[VIENNA] Oil slumped below US$40 a barrel on Wednesday on persistent concerns over a global supply glut, heaping more pressure on Opec to cut output at its upcoming meeting in the Austrian capital.
US benchmark West Texas Intermediate for delivery in January tumbled US$1.91 to close at US$39.94 a barrel - the first time it has ended under US$40 since late August.
In London, Brent North Sea crude for January declined US$1.95 to US$42.49 a barrel.
World oil prices have fallen by more than 60 per cent in value since June last year on high supplies, weak demand growth and a strong dollar.
The trigger for the latest slide was official data showing that stockpiles of US commercial crude rose by 1.2 million barrels last week.
"I'm not happy with the oil prices," Iraq's oil minister Adil Abd Al-Mahdi told reporters on arrival in Vienna, cautioning however that no agreement had been reached on output ahead of Friday's meeting.
"We will wait and see," he said.
Alongside a formal decision on production due Friday, the Organisation of the Petroleum Exporting Countries is set to approve Indonesia's return as a member.
Analysts expect Opec - whose 12 member nations from the Middle East, Africa and Latin America pump out about one third of the world's oil - to leave its daily oil output target at 30 million barrels.
Nevertheless, it may agree to trim excess production in a bid to support prices and in turn producers' revenues.
According to a survey by Bloomberg, Opec production in November rose to 32.12 million barrels per day.
"We will discuss... and then decide" on output, Saudi Oil Minister Ali al-Naimi said Tuesday in Vienna, home to Opec's headquarters.
At its last regular meeting in June, Opec defied calls to cut output despite the low oil price, extending what is now a year-long strategy of attempting to preserve market share and fend off competition from oil extracted from North American shale rock.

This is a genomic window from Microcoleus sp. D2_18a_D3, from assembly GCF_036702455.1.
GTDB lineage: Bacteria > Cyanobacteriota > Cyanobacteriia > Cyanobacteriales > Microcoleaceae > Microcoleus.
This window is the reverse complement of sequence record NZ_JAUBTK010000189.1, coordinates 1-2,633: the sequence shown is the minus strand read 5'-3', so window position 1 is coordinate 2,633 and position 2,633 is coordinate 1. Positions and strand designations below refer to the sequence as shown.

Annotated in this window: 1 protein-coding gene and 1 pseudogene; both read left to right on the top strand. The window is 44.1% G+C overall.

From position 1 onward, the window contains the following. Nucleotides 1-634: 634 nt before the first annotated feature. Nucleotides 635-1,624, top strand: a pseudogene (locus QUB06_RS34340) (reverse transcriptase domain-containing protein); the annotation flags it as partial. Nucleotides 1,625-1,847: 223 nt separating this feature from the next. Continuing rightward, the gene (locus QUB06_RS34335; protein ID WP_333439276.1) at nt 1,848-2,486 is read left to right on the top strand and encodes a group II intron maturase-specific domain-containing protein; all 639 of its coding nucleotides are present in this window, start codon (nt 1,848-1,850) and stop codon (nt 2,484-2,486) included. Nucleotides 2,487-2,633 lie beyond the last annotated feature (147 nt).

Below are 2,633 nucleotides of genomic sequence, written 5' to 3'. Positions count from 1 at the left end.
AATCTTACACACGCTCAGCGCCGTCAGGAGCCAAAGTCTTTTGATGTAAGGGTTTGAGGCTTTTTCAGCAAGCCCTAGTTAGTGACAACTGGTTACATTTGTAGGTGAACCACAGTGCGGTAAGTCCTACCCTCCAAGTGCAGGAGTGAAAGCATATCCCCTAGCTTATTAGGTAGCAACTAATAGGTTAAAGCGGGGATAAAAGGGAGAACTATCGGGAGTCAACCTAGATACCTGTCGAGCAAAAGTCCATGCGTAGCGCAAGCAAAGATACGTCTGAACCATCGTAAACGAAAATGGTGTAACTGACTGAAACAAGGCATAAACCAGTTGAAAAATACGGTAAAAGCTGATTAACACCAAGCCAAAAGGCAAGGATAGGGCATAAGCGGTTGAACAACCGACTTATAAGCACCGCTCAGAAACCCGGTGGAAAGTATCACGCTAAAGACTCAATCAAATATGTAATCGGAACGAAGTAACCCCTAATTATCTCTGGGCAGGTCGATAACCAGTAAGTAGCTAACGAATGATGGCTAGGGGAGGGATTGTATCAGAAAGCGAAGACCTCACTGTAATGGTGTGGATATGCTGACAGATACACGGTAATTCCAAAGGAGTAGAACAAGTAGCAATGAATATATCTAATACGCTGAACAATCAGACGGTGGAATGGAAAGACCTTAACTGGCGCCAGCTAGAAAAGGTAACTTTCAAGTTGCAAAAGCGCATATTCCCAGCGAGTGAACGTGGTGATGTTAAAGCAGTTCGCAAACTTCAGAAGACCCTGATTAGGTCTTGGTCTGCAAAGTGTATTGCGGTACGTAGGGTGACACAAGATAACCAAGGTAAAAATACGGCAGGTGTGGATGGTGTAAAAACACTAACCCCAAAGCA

A world leader in crude oil production along with non-Opec countries Russia and the United States, Saudi Arabia holds significant influence over the cartel's other 11 members.
But the policy of maintaining high output has contributed to prices slumping from above $100 a barrel in mid-2014.
This has caused much friction within Opec, with poorer members such as Venezuela suffering badly from a collapse in income.
"The pressure is growing on Saudi Arabia to cut production after it convinced the cartel to keep oil output high in order to maintain market share and presumably squeeze shale and other weaker producers out of the market," noted Fawad Razaqzada, oil market analyst at Gain Capital trading group.
The price situation could worsen next year, when growth in global demand for crude is set to slow as the allure of cheap oil fades, the International Energy Agency said last month.
Demand is being impacted also by slowing economic output in China, the world's biggest consumer of energy.
Further downward pressure on oil prices is expected to come from Opec member Iran ramping up exports as sanctions are lifted as part of July's nuclear deal with major powers.
In addition, an expected rise in US interest rates later this month may boost the dollar and make oil priced in the US currency more expensive for holders of rival units, further denting demand.
Opec will also approve Indonesia's return to the organisation following a six-year absence that had been triggered by southeast Asia's largest economy becoming a net importer of oil.
Its return is seen as a way for the resource-rich country to access cheaper oil supplies as local demand soars while domestic production falls.